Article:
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ChannelAdvisor (NYSE:ECOM) made its public debut on Thursday, May 23th. Shares of the leading provider of SaaS solutions, which enables its customers to integrate, manage and optimize sales through online channels, ended their first trading day with gains of 31.7% at $18.44 per share. Shares hit intra-day highs of $19.50 per share and have consolidated in a $18-$19 range in the day following the offering.

Despite a successful offering I remain on the sidelines. The long term business model does not seem very sustainable to me, especially if global online sales channels continue to consolidate.

The Public Offering

ChannelAdvisor is a software-as-a-service (NASDAQ:SAAS) solution provider. Its solutions enable its customers to manage merchandise sales across online channels including marketplaces like eBay (NASDAQ:EBAY), Amazon.com (NASDAQ:AMZN), as well as search engines like Google (NASDAQ:GOOG) and social networking sites like Facebook (NASDAQ:FB). With the solutions, clients can manage inventories, optimize pricing, learn about search terms and other information across those channels.

ChannelAdvisor sold 5.75 million shares for $14 a piece. The company raised $80.5 million in gross proceeds with the public offering. The offering values the equity of the company around $287 million.

The offering was quite a success. Initially the firm and its bankers planned to sell the shares in a preliminary price range of $12-$14 per share. Some 28% of the total shares outstanding were offered in the public offering. At Friday's trading levels at $18.69 per share, the firm is valued around $383 million.

The major banks that brought the company public were Goldman Sachs, Stifel, BMO Capital Markets and Raymond James, among others.

Valuation

ChannelAdvisor's solutions are used by some 1,900 customers worldwide. They manage some 100 million stock-keeping units representing $3.5 billion in gross merchandise value for the year of 2012. The company derives its revenues mainly from subscription fees as well as a variable fee which is based on Gross Merchandise Value processed through the platform. Key customers of the business include Ann Taylor (ANN), J&R Electronics as well as Dell (NASDAQ:DELL), Lenovo (OTCPK:LNVGY) and Sony (NYSE:SNE) in the manufacturing industry.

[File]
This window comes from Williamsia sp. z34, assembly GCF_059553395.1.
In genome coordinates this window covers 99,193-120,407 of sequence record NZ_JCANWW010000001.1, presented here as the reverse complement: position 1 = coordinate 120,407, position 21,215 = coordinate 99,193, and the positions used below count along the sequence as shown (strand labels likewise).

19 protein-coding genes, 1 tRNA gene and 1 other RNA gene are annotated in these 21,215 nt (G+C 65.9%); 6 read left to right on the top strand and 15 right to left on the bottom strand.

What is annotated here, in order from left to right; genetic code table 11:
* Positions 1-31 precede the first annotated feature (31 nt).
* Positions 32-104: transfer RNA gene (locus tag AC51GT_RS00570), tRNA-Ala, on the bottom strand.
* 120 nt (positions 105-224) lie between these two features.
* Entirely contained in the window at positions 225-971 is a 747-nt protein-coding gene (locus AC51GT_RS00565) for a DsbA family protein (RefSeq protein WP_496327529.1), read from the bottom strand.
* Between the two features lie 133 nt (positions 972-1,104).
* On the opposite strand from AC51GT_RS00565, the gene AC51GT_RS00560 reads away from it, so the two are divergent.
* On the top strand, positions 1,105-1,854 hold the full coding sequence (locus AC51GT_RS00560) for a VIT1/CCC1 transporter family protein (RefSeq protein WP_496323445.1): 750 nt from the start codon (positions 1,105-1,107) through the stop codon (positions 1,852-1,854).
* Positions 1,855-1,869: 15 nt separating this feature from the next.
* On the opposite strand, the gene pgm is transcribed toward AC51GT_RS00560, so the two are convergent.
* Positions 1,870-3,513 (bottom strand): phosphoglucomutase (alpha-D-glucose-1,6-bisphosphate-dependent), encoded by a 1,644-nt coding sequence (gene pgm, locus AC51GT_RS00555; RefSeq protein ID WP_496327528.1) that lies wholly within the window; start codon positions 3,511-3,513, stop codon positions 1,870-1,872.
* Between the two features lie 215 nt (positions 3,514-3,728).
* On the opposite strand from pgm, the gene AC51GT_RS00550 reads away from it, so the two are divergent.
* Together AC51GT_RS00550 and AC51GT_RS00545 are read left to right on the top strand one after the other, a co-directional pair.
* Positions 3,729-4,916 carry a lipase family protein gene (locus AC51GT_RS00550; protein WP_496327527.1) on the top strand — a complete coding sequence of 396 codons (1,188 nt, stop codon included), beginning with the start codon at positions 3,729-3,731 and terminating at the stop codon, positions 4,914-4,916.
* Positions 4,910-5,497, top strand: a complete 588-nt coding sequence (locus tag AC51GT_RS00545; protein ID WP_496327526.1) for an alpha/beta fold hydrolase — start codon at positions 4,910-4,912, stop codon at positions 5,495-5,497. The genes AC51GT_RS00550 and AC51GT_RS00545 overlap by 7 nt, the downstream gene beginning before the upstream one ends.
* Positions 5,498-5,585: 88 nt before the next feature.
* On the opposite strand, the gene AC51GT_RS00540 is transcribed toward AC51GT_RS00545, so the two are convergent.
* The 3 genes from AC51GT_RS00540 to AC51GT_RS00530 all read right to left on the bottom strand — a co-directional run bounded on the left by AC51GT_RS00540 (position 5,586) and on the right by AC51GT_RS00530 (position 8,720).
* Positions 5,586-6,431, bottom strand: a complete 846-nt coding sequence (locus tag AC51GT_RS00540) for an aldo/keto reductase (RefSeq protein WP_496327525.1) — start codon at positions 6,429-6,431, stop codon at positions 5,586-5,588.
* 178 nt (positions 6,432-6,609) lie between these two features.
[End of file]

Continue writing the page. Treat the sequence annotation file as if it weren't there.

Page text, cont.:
The company helps retailers and manufacturers to reduce the complexity of highly fragmented online sales channels, where prices and innovation is rapidly changing the market place.

For the year of 2012, ChannelAdvisor generated annual revenues of $53.6 million, up 23.0% on the year. Deferred revenues were actually up by 64.1% to $9.7 million. Net losses widened from $3.9 million to $4.9 million in the meantime.

The company ended its full year of 2012 with $10.9 million in cash and equivalents. The company operates with $11.0 million in short and long term debt, as well as $90.5 million in convertible preferred stock which could dilute the future shareholder base. Factoring in the offering proceeds, the company will operate with a solid net cash position of around $70 million.

Friday's equity valuation of $383 million, values the firm at around 7.1 times annual revenues.

Investment Thesis

As noted above, the public offering of ChannelAdvisor has been quite a success. Shares were offered 7.7% above the midpoint of the preliminary offering range, and are currently exchanging hands at around $18.69 per share, trading some 43.8% above the midpoint of the guided range.

A key risk to the offering is the dependency of the firm on leading sales channels including Amazon.com, eBay and advertisements on Google. Further consolidation of the e-commerce industry could reduce the necessity for ChannelAdvisor's services as a continued consolidation would diminish the complexity of margin online offerings. This could also put pressure on the company's margins. ChannelAdvisor received on average a 1.5% revenue cut based on 2012's annual Gross Merchandise Value.

An obvious opportunity is China, as the company does not sell through Alibaba yet, but this might change. The opportunity is huge, giving that Alibaba is bigger than eBay and Amazon.com combined. The overall global e-commerce industry is expected to grow at an annual 15% rate through 2016, achieving a $1 trillion global size, according to a note from Forrester Research in the company's S1-Filing.

ChannelAdvisor is already achieving profitability in the traditional busy fourth quarter, indicating that it could be able to report full year profits in a not too distant future, given the operating leverage of the firm's business model. Fourth quarter revenues rose by 24.9% to $16.0 million on which the company managed to report a modest $0.6 million profit.

Despite the significant jump following the pricing of the public offering, shares are valued around 7 times last year's revenues, a somewhat acceptable valuation given the premium valuation for recent cloud and e-commerce public offerings.

The company could be a speculative buy following the hype for recent public offerings, yet I remain on the sidelines. It is not even the valuation which concerns me the most, I think that a continued consolidation of online sales channels might make ChannelAdvisor's services obsolete in the medium to long term future.

Source: Sustainability Of Long-Term Business Model Poses Threat For ChannelAdvisor's Public Offering